Some of the happiest periods of my life took place during college and grad school. I lived with a group of eight guys, and they were the greatest friends one could ask for.

We had fun moments of eating junk food and playing hours of Mario Kart and Risk.

We had physical moments of showing affection.

We had the intimate moments of sharing a cigar or a beer with our deepest thoughts.

We had the deep theological and spiritual conversations.

We lived in the mundane together.

Sleeping was not lonely as I often fell asleep in my bed after talking to my friend who fell asleep in the bunk above me.

Those are precious memories to me.

An unfortunate side-effect: I never wanted this way of living to end. This desire does not seem like a bad one, but it worked its way into a major emotional dependency on my friends. This emotional dependency reared its ugly head when my friends began to date.

These women were taking away my friends!

As their dating relationships grew more serious, I felt myself going down on their list of priorities. Some of those friends got married. And our friendships effectively ended.

I felt the strain, and I felt my life approaching a life of loneliness. I was selfish. I should have been happy for my friends finding wives, having kids, and raising families.

I’ve always had these same desires, so I shouldn’t have been upset at my friends for pursuing them, too.

One year, my emotional dependency was especially destructive. I was living with three of my friends; all of them were dating. I struggled with depression and anxiety, and thanks to my emotional dependency, I sucked the life from my friends. I added so much stress to their already stressful lives.

My greatest fear of losing my friends was happening, and the more I tried to keep my friends, the more I was losing them.

One night, because of my destructive behaviors, they held an intervention of sorts for me, addressing how difficult I was to live with. But this only made everything worse.

My friends and I now commonly label this year as the year from hell.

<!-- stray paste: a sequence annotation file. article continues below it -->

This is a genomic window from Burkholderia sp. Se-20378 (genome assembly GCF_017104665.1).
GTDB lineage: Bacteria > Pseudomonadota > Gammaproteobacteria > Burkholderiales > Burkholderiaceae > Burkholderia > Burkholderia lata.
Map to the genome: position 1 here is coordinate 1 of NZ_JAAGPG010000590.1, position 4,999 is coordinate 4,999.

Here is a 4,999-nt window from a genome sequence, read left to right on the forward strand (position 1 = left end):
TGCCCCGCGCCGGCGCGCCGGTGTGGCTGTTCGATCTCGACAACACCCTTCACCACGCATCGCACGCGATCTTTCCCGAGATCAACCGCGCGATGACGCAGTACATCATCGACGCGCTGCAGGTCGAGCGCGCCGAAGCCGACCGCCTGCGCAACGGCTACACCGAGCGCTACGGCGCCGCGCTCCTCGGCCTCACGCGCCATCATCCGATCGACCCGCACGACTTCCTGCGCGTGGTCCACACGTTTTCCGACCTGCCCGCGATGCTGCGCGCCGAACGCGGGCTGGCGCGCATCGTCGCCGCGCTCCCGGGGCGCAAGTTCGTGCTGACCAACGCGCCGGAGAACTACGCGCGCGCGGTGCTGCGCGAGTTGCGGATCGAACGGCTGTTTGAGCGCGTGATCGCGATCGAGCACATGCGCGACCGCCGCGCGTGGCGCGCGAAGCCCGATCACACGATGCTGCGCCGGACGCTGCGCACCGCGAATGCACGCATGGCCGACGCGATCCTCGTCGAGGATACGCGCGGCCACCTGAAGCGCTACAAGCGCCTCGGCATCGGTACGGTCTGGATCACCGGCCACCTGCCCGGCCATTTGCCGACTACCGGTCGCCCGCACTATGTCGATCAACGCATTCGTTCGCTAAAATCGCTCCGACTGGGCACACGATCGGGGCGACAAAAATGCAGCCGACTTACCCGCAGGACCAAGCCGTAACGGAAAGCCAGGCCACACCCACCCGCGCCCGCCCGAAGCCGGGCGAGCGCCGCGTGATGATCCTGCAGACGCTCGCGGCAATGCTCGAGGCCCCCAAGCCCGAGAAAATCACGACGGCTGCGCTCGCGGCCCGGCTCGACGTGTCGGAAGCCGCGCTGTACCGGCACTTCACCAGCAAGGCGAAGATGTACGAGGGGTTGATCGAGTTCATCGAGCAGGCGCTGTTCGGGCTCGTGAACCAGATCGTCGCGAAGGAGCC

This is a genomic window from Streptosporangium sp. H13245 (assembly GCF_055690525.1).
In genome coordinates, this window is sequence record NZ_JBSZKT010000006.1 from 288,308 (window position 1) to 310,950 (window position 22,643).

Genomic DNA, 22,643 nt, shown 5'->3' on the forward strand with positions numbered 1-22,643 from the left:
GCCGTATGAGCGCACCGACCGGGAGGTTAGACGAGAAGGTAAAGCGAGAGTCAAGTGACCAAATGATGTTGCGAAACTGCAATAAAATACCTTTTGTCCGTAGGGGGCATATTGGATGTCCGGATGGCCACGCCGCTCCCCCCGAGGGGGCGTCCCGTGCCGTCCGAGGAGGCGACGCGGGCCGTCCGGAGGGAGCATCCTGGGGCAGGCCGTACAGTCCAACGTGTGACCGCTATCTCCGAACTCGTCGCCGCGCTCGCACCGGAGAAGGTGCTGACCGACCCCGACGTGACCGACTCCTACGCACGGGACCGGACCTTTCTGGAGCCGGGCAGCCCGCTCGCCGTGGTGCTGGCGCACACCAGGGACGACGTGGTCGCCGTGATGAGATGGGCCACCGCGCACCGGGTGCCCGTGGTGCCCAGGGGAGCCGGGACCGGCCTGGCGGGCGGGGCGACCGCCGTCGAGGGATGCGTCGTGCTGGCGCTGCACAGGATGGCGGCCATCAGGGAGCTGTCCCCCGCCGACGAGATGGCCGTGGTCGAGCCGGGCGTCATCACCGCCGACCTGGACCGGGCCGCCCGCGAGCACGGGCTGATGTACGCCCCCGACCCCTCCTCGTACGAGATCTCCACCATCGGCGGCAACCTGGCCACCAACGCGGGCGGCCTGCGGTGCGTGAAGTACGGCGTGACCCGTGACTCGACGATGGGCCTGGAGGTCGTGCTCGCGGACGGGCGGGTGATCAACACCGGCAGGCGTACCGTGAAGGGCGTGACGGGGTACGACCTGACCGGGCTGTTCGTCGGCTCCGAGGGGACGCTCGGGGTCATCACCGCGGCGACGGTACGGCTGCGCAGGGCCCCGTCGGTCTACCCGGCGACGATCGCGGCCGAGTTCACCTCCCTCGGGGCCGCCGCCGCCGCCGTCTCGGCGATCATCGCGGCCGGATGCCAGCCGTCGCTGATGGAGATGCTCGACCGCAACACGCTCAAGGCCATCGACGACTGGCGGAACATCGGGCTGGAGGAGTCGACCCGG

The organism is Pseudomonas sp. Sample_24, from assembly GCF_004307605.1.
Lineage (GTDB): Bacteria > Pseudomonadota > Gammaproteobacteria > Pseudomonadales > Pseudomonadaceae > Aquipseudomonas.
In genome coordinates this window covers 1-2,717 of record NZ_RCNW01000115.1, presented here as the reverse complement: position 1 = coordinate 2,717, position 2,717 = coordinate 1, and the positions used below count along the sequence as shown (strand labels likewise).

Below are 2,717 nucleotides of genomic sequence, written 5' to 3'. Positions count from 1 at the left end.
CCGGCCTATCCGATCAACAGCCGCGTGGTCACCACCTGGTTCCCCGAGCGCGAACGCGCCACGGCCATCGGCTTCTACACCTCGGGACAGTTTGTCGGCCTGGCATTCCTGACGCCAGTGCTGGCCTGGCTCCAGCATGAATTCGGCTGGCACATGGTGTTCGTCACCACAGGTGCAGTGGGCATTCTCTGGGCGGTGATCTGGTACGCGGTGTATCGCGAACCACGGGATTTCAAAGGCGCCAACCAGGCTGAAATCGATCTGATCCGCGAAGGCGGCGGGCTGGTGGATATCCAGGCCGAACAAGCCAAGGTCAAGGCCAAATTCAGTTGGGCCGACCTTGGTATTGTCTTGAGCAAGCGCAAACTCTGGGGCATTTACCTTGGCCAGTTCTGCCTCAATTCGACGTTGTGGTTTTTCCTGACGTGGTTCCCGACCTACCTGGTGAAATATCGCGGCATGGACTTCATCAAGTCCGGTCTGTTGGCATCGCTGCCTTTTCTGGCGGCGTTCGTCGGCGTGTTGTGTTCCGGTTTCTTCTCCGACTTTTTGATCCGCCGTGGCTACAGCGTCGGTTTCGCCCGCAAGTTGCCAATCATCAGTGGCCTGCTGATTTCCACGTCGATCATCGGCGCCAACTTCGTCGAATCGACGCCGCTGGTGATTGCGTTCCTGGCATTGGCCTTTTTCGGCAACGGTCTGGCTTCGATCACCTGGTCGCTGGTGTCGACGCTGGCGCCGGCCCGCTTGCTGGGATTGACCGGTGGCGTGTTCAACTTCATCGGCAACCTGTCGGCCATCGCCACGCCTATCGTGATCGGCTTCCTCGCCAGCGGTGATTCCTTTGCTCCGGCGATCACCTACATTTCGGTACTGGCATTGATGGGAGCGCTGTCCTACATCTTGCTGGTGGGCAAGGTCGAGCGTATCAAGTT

When that school year ended, I left my friends. I felt like it was the right thing to do, I felt like I was destroying their lives, and I had to leave. I fled to Wisconsin for a few months and Brazil for a couple months more.

This escape gave me time to think.

I realized how selfish I had been for being upset that my friends did not center their lives around me. I’d created a false dichotomy in my mind: that my friends had to choose either friendship or marriage, and by choosing marriage they were ending friendship.

While my experiences did support that view since two of my closest friends had married and ended our friendship, I grew convinced that it did not have to be that way with everyone.

One day, I called up my roommates and apologized to them, and they apologized to me as well.

We began the process of reconciliation.

We confessed how much we’d missed one another. It was hard being so far away. They did the greatest act of reconciliation, asking me to move in with them again. With great trepidation, I took them up on their offer.

I told myself that this next year I would support their relationships with their girlfriends and stop being upset at them for pursuing this route in life. That was a tough decision, because I kept saying I would only prepare them for the time when they would leave me.

Ironically enough, when these guys did get married, our friendship did not end. When I released my grasp on their lives, our friendship prospered. Their wives supported their friendships with me. I think they realized their husbands needed this friendship.

And I realized their wives brought out the best in my friends. I consider their marriages the best thing to happen in their lives — and my life.

Every time I make the trip to visit them now, their wives encourage us to get together. They do not get in the way.

One friend has a routine of buying a pizza, a six-pack of fine craft beer, and a pack of organic cigarettes as we talk late into the night. My other friend will go on long walks with me, usually to a body of water as we reflect.

It took a while, but my life transitioned from the view of hating marriage because it destroyed my friendships to the view that marriages can create better friendships. I do admit that I miss living with these guys at times, being in their presence all the time.

But it does make these moments of entering into their presence more special.

Have you hated marriage because it took away your friends? Have you experienced the destructive side of emotional dependency with friends who date or marry? How can you support your OSA friends who are pursuing dating or marriage?

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  • I strongly resonate with much of this. I had a near identical living situation in my last year of grad school and the two years that followed with four of my closest friends. I did my best to be as supportive as I could to them as they began coupling off with women and yet, one by one, our friendships ended as they married. As I would reach out to them they pulled back.